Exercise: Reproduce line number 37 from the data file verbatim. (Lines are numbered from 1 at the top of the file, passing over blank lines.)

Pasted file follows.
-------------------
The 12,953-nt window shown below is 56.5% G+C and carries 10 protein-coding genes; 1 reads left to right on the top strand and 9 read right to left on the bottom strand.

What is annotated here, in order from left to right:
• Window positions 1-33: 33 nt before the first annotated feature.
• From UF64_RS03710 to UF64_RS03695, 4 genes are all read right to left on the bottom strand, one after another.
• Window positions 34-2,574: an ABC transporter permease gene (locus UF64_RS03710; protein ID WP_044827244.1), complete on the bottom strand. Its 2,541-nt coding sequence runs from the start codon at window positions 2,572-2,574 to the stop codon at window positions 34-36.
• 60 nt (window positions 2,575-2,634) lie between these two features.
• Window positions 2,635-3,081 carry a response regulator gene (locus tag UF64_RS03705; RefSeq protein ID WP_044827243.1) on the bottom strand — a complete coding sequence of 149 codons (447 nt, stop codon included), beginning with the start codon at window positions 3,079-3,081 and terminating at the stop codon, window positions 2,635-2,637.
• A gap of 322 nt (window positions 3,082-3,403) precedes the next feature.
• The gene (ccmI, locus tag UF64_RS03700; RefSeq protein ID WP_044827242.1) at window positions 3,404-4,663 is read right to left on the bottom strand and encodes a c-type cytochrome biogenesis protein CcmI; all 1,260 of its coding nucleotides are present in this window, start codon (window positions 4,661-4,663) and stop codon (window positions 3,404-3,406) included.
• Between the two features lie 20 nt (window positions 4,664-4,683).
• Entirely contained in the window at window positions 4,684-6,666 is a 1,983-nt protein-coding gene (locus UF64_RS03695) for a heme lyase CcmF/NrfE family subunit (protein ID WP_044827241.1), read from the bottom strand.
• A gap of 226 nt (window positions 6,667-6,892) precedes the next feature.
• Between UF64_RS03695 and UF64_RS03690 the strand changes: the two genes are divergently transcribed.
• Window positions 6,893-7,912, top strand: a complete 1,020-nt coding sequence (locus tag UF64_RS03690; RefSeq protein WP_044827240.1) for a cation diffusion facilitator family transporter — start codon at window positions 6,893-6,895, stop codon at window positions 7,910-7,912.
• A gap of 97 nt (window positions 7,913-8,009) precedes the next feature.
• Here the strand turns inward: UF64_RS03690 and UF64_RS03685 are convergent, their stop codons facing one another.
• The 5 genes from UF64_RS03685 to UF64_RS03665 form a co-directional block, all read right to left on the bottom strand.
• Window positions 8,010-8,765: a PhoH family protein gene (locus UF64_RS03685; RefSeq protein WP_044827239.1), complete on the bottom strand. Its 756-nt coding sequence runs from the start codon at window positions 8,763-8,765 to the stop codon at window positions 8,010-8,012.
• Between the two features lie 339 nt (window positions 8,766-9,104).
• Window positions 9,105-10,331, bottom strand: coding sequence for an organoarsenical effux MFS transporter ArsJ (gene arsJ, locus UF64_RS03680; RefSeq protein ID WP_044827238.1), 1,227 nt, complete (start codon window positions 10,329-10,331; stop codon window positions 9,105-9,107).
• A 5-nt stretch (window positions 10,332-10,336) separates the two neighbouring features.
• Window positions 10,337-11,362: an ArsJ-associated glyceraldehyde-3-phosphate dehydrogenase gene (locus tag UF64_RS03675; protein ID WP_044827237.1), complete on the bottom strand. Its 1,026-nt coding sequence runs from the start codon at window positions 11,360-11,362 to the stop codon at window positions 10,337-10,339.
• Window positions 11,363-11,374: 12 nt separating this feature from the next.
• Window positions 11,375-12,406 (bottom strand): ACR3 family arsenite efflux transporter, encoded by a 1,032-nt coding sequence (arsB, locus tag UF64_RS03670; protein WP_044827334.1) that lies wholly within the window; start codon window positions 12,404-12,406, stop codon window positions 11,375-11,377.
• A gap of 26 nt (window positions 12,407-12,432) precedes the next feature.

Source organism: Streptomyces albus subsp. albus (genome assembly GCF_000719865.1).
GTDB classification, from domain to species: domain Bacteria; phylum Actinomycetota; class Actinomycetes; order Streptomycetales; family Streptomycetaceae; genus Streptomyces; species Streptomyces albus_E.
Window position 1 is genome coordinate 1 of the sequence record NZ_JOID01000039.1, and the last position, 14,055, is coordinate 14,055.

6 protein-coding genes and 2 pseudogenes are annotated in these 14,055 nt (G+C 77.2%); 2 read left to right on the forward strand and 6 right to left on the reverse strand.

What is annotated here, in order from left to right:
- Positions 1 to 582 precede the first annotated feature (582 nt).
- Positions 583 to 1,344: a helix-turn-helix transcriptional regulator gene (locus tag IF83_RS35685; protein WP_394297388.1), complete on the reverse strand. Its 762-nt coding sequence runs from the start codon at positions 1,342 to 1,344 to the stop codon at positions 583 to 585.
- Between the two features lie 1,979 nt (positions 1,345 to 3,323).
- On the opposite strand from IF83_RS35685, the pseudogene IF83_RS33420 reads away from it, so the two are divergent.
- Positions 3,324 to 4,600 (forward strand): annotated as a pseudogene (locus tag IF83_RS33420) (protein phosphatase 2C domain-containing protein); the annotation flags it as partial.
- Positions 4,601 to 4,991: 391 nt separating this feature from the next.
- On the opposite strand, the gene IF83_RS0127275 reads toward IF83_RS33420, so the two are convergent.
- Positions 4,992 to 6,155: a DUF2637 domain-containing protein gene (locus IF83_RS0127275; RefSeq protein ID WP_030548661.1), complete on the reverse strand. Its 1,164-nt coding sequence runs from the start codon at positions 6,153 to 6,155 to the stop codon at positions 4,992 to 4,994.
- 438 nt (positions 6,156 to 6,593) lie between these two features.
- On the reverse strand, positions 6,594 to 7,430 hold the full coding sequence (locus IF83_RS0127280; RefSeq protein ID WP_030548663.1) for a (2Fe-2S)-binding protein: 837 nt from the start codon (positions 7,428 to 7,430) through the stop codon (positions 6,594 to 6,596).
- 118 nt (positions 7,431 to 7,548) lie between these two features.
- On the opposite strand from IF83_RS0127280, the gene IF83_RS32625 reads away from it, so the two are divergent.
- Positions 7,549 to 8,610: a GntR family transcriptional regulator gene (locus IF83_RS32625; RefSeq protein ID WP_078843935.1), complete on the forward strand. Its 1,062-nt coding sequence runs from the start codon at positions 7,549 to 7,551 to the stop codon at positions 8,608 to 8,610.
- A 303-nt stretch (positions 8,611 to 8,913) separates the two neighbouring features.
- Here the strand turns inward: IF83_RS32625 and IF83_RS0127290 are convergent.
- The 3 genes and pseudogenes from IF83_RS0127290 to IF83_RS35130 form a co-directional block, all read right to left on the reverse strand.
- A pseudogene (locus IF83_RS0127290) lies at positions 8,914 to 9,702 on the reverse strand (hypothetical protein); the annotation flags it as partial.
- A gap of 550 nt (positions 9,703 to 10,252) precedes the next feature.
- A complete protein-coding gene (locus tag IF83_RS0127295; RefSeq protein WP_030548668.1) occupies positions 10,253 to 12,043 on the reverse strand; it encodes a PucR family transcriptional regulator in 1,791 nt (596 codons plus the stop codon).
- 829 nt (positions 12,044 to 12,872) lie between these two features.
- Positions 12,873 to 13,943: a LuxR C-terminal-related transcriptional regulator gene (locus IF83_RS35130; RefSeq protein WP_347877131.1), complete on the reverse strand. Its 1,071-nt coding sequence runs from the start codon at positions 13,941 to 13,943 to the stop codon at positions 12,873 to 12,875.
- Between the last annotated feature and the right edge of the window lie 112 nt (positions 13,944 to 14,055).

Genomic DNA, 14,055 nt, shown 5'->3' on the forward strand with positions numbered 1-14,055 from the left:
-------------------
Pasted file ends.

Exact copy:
- On the opposite strand, the gene IF83_RS0127275 reads toward IF83_RS33420, so the two are convergent.